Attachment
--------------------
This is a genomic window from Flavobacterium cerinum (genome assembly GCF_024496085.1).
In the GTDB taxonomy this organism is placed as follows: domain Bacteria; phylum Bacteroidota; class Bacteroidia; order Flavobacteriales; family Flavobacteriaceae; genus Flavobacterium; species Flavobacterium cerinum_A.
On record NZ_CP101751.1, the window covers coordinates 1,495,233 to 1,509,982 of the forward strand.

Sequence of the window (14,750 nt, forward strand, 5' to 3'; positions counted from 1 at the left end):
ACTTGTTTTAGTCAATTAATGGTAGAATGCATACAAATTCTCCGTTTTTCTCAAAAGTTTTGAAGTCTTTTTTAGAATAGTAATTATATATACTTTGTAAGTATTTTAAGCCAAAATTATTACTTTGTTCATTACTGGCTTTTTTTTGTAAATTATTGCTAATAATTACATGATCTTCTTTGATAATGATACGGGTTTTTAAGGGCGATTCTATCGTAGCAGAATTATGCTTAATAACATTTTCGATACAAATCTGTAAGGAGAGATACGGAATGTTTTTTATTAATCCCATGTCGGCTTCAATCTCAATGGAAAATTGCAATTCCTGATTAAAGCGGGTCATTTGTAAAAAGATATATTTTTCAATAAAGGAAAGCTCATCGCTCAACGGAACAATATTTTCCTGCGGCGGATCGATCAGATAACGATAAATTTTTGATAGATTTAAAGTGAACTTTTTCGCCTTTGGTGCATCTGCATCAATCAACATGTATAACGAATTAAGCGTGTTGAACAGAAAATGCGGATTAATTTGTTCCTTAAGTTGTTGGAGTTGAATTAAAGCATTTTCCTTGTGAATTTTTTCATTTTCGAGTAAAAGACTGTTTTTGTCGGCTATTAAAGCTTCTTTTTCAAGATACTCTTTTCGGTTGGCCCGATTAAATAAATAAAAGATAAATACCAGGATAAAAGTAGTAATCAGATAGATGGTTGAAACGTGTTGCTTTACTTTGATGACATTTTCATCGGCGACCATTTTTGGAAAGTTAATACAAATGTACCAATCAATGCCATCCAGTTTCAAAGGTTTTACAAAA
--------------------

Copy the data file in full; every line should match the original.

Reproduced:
This is a genomic window from Flavobacterium cerinum (genome assembly GCF_024496085.1).
In the GTDB taxonomy this organism is placed as follows: domain Bacteria; phylum Bacteroidota; class Bacteroidia; order Flavobacteriales; family Flavobacteriaceae; genus Flavobacterium; species Flavobacterium cerinum_A.
On record NZ_CP101751.1, the window covers coordinates 1,495,233 to 1,509,982 of the forward strand.

Sequence of the window (14,750 nt, forward strand, 5' to 3'; positions counted from 1 at the left end):
ACTTGTTTTAGTCAATTAATGGTAGAATGCATACAAATTCTCCGTTTTTCTCAAAAGTTTTGAAGTCTTTTTTAGAATAGTAATTATATATACTTTGTAAGTATTTTAAGCCAAAATTATTACTTTGTTCATTACTGGCTTTTTTTTGTAAATTATTGCTAATAATTACATGATCTTCTTTGATAATGATACGGGTTTTTAAGGGCGATTCTATCGTAGCAGAATTATGCTTAATAACATTTTCGATACAAATCTGTAAGGAGAGATACGGAATGTTTTTTATTAATCCCATGTCGGCTTCAATCTCAATGGAAAATTGCAATTCCTGATTAAAGCGGGTCATTTGTAAAAAGATATATTTTTCAATAAAGGAAAGCTCATCGCTCAACGGAACAATATTTTCCTGCGGCGGATCGATCAGATAACGATAAATTTTTGATAGATTTAAAGTGAACTTTTTCGCCTTTGGTGCATCTGCATCAATCAACATGTATAACGAATTAAGCGTGTTGAACAGAAAATGCGGATTAATTTGTTCCTTAAGTTGTTGGAGTTGAATTAAAGCATTTTCCTTGTGAATTTTTTCATTTTCGAGTAAAAGACTGTTTTTGTCGGCTATTAAAGCTTCTTTTTCAAGATACTCTTTTCGGTTGGCCCGATTAAATAAATAAAAGATAAATACCAGGATAAAAGTAGTAATCAGATAGATGGTTGAAACGTGTTGCTTTACTTTGATGACATTTTCATCGGCGACCATTTTTGGAAAGTTAATACAAATGTACCAATCAATGCCATCCAGTTTCAAAGGTTTTACAAAA